Loyalty programs once enabled relatively personalized marketing.
From a standing start of zero customer data some 20 years ago, brands became able to incentivize desired behaviors in highly-predictable customer segments.
They did this by embarking on ‘no-brainer’ partnerships: where the customer journey is so linear (think airline + car rental) or the customer frequency so high (think grocery store + fast-casual dining) that a brand partnership creates obvious value.
Value, that is, to a minority of highly-frequent, high-spending customers.
Today, practically all these higher-spending customers are already enrolled in ‘no-brainer’ loyalty coalitions. Comprising perhaps 20% of your customer base, they form one of the ‘big, molasses segments'[i], now widely considered totally insufficient for modern marketing.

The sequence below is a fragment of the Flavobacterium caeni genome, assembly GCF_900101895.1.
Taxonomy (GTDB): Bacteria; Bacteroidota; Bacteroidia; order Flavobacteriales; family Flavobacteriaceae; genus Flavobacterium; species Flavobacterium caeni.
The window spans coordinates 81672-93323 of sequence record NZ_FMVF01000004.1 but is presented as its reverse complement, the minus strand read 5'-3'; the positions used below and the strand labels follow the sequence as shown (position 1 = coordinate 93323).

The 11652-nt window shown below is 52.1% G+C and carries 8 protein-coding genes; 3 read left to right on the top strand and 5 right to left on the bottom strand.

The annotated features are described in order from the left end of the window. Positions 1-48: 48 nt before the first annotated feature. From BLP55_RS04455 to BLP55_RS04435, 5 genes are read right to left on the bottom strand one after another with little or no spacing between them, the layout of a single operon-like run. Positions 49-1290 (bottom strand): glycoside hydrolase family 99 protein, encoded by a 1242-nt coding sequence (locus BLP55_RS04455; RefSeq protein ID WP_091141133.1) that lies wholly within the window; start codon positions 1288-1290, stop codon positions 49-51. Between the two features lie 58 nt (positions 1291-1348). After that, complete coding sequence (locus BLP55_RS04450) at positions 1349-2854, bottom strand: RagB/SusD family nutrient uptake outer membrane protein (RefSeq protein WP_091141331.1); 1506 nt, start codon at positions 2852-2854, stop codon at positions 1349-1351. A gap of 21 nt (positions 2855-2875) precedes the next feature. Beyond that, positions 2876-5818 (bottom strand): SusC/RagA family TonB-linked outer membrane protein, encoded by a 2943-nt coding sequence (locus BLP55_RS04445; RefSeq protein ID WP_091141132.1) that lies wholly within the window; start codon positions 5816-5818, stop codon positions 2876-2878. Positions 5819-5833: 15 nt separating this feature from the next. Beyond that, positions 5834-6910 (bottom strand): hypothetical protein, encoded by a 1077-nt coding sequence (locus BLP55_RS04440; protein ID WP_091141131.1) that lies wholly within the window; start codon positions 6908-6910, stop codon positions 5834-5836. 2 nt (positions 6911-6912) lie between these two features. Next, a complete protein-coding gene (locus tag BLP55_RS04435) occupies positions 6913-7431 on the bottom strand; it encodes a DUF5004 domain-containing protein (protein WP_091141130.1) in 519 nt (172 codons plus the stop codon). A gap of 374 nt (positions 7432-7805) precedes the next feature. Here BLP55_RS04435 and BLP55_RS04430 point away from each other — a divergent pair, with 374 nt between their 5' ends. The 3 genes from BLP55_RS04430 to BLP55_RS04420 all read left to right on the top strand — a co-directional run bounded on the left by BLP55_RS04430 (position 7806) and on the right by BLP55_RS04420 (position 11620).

To the majority of less-frequent customers, these partnerships are not only impersonal, but many are downright irrelevant. If you don’t fly often, you probably also don’t stay in a lot of hotels.
It is with these less-frequent customers that the biggest profits lie…